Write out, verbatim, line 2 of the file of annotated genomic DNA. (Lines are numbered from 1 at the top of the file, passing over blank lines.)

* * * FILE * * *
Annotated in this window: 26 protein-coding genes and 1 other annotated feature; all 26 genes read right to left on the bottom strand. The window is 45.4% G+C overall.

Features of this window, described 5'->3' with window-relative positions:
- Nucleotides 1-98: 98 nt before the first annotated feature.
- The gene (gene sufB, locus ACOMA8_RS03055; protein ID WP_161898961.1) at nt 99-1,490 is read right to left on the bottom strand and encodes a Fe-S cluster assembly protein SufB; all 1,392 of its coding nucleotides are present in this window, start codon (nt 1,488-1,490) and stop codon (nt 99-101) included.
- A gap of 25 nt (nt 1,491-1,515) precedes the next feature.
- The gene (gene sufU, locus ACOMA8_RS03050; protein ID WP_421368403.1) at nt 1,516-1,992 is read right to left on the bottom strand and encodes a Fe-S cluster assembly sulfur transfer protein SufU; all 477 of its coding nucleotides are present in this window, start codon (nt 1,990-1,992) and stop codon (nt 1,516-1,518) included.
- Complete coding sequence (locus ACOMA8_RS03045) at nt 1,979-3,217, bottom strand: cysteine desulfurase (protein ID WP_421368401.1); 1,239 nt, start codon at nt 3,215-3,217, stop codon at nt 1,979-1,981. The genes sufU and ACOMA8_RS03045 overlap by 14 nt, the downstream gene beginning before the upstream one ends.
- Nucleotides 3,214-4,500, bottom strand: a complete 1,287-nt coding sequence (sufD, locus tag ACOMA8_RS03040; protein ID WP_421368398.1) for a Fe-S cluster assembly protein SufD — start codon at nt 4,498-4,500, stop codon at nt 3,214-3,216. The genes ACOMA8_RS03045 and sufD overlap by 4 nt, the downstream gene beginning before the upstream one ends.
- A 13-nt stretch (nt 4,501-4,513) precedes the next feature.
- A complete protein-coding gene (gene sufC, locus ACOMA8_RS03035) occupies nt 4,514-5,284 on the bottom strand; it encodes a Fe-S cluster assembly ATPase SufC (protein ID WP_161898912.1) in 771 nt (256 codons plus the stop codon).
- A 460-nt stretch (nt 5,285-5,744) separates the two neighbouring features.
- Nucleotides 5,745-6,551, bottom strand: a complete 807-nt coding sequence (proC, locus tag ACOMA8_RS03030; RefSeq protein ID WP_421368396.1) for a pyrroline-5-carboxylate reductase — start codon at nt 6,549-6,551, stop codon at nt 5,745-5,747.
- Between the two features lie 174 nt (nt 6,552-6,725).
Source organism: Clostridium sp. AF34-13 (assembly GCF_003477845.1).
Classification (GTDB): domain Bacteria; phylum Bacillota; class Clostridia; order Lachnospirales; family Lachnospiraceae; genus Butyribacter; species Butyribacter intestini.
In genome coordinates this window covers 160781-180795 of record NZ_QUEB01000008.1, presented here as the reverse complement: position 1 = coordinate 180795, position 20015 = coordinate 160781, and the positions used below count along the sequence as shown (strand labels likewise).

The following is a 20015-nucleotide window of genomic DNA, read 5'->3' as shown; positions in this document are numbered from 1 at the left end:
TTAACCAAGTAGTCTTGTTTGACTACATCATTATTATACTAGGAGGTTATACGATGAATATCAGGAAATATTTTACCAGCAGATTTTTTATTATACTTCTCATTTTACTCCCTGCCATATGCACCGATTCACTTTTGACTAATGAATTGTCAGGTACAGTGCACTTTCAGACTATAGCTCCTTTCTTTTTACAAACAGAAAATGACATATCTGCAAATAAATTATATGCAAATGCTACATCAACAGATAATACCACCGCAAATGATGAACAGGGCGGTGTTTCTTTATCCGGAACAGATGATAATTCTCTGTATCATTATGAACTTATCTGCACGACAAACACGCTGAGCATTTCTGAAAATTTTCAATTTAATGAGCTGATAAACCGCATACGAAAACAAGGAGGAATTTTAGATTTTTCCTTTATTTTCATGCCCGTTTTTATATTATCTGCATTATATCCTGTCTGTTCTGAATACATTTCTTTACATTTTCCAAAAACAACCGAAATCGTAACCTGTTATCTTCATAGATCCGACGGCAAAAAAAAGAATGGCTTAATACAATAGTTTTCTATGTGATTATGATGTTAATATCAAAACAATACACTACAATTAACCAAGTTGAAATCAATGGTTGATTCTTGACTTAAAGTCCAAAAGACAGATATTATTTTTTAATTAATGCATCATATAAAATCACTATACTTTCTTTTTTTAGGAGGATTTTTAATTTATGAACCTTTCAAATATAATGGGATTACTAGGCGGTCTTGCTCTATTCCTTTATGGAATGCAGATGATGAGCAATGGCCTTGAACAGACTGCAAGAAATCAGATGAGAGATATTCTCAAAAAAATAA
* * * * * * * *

Features of this window, described 5'->3' with window-relative positions: